The Endocrine Society recommends primary aldosterone screening for people who meet one of the following criteria:
Those who have sustained blood pressure above 150/100 in three separate measurements taken on different days;
People who have hypertension resistant to three conventional antihypertensive drugs;
People whose hypertension is controlled with four or more medications;
People with hypertension and low levels of potassium in the blood;
Those who have hypertension and a mass on the adrenal gland called an adrenal incidentaloma;
People with both hypertension and sleep apnea;
People with hypertension and a family history of early-onset hypertension or stroke before age 40; and
All hypertensive first-degree relatives of patients with primary aldosteronism.
Other recommendations include:
The plasma aldosterone-to-renin ratio (ARR) test should be used to screen for primary aldosteronism.
All patients diagnosed with primary aldosteronism should undergo a CT scan of the adrenal glands to screen for a rare cancer called adrenocortical carcinoma.
When patients choose to treat the condition by having one adrenal gland surgically removed, an experienced radiologist should take blood samples from each adrenal vein and have them analyzed. This procedure, called adrenal vein sampling, is the gold standard for determining whether one or both adrenal glands is producing excess aldosterone.
For people with primary aldosteronism caused by overactivity in one adrenal gland, the recommended course of treatment is minimally invasive surgery to remove that adrenal gland.
For patients who are unable or unwilling to have surgery, medical treatment including a mineralocorticoid receptor (MR) agonist is the preferred treatment option.
1.1 We recommend case detection of primary aldosteronism (PA) in patients with sustained blood pressure (BP) above 150/100 mm Hg on each of three measurements obtained on different days, with hypertension (BP >140/90 mm Hg) resistant to three conventional antihypertensive drugs (including a diuretic), or controlled BP (<140/90 mm Hg) on four or more antihypertensive drugs; hypertension and spontaneous or diuretic-induced hypokalemia; hypertension and adrenal incidentaloma; hypertension and sleep apnea; hypertension and a family history of early onset hypertension or cerebrovascular accident at a young age (<40 years); and all hypertensive first-degree relatives of patients with PA. (1∣⊕⊕⚪⚪)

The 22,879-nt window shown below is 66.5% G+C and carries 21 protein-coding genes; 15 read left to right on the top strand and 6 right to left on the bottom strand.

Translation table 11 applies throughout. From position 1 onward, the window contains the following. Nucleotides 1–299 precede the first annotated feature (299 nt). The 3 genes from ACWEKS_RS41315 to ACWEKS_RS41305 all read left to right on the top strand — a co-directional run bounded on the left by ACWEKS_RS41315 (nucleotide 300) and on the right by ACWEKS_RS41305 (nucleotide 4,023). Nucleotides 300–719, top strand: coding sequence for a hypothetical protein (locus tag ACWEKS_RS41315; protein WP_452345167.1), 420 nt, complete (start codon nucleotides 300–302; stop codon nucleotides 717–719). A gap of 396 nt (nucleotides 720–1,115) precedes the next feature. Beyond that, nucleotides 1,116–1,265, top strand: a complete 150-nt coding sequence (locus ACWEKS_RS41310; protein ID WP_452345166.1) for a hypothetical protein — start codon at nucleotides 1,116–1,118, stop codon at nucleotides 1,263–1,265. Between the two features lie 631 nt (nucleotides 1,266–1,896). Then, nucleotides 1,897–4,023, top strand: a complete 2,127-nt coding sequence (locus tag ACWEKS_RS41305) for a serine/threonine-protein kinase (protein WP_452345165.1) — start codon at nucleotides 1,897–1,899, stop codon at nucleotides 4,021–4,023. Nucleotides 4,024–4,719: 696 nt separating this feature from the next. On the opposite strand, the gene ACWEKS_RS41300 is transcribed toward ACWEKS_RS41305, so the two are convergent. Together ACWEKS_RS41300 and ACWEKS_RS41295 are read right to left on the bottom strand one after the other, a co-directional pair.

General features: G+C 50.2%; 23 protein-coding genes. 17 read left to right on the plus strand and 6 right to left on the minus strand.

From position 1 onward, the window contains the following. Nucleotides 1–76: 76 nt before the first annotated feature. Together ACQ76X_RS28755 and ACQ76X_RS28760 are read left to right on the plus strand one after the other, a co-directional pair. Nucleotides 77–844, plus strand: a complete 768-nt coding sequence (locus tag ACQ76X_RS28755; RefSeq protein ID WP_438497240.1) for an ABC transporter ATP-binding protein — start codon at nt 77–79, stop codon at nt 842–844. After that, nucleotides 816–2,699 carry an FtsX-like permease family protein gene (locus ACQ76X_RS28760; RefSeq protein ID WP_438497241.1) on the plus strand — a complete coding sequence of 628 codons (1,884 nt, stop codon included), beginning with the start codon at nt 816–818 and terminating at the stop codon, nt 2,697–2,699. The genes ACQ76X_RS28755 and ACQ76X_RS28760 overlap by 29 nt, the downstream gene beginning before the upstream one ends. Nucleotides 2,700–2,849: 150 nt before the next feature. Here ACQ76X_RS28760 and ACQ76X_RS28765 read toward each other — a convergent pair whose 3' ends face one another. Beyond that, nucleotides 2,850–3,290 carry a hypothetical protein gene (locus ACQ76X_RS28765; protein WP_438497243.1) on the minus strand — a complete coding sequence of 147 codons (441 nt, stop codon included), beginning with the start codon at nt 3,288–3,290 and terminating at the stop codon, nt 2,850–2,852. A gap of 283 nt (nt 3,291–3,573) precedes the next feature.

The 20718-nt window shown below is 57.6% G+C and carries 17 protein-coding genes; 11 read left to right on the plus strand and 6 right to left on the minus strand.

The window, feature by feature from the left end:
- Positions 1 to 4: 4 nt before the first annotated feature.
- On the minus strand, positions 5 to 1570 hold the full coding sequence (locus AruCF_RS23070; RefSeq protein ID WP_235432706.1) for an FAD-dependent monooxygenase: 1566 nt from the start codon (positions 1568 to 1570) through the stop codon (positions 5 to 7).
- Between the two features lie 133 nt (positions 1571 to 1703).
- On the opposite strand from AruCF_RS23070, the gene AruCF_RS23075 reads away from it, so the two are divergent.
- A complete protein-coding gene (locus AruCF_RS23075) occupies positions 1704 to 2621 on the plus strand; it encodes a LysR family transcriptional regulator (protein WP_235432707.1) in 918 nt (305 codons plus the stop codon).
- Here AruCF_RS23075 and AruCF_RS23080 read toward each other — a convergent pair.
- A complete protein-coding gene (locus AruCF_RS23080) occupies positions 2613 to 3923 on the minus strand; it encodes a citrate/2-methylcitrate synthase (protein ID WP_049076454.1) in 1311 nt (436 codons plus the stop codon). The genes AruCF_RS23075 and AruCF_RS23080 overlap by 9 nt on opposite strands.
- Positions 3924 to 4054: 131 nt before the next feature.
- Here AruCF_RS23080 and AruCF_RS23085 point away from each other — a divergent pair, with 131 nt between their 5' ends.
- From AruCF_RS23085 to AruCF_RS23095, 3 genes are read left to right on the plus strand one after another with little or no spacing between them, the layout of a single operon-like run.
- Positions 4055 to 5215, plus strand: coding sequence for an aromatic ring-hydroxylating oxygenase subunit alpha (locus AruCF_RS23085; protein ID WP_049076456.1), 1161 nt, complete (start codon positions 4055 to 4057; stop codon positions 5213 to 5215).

1.2 We recommend using the plasma aldosterone/renin ratio (ARR) to detect possible cases of PA in these patient groups. (1∣⊕⊕⊕⚪)
2.1 Instead of proceeding directly to subtype classification, we recommend that patients with a positive ARR undergo one or more confirmatory tests to definitively confirm or exclude the diagnosis (1∣⊕⊕⚪⚪). However, in the setting of spontaneous hypokalemia, plasma renin below detection levels plus plasma aldosterone concentration (PAC) >20 ng/dL (550 pmol/L), we suggest that there may is no need for further confirmatory testing. (2∣⊕⚪⚪⚪)
3.1 We recommend that all patients with PA undergo adrenal computed tomography (CT) as in the initial study in subtype testing to exclude large masses that may represent adrenocortical carcinoma and to assist the interventional radiologist and surgeon where anatomically appropriate (Figure 1). (1∣⊕⊕⊕⚪)
3.2 We recommend that when surgical treatment is feasible and desired by the patient, an experienced radiologist should use adrenal venous sampling (AVS) to make the distinction between unilateral and bilateral adrenal disease (1∣⊕⊕⊕⚪). Younger patients (<age 35 years) with spontaneous hypokalemia, marked aldosterone excess, and unilateral adrenal lesions with radiological features consistent with a cortical adenoma on adrenal CT scan may not need AVS before proceeding to unilateral adrenalectomy. (2∣⊕⚪⚪⚪)
3.3 In patients with an onset of confirmed PA earlier than 20 years of age and in those who have a family history of PA or stroke at a young age (<40 years), we suggest genetic testing for familial hyperaldosteronism type 1 (FH-I) (glucocorticoid remediable aldosteronism [GRA]) (2∣⊕⊕⚪⚪). In very young patients with PA, we suggest testing for germline mutations in KCNJ5 causing familial hyperaldosteronism type 3 (FH-III). (2∣⊕⚪⚪⚪)
4.1 We recommend unilateral laparoscopic adrenalectomy for patients with documented unilateral PA (ie, aldosterone-producing adenoma [APA] or unilateral adrenal hyperplasia [UAH]) (1∣⊕⊕⊕⚪). If a patient is unable or unwilling to undergo surgery, we recommend medical treatment including a mineralocorticoid receptor (MR) antagonist (1∣⊕⊕⊕⚪). If an ARR-positive patient is unwilling or unable to undergo further investigations, we similarly recommend medical treatment including an MR antagonist. (1∣⊕⊕⚪⚪)
4.2 In patients with PA due to bilateral adrenal disease, we recommend medical treatment with an MR antagonist (1∣⊕⊕⚪⚪); we suggest spironolactone as the primary agent, with eplerenone as an alternative (Figure 1). (2∣⊕⚪⚪⚪)
4.3 In patients with GRA, we recommend administering the lowest dose of glucocorticoid to lower ACTH and thus normalize BP and potassium levels as the first-line treatment (Figure 1) (1∣⊕⚪⚪⚪). In addition, if BP fails to normalize with glucocorticoid alone, an MR antagonist may be added. For children, the glucocorticoid dosage should be adjusted for age and body weight, and BP targets should be determined from age- and gender-specific published normative data.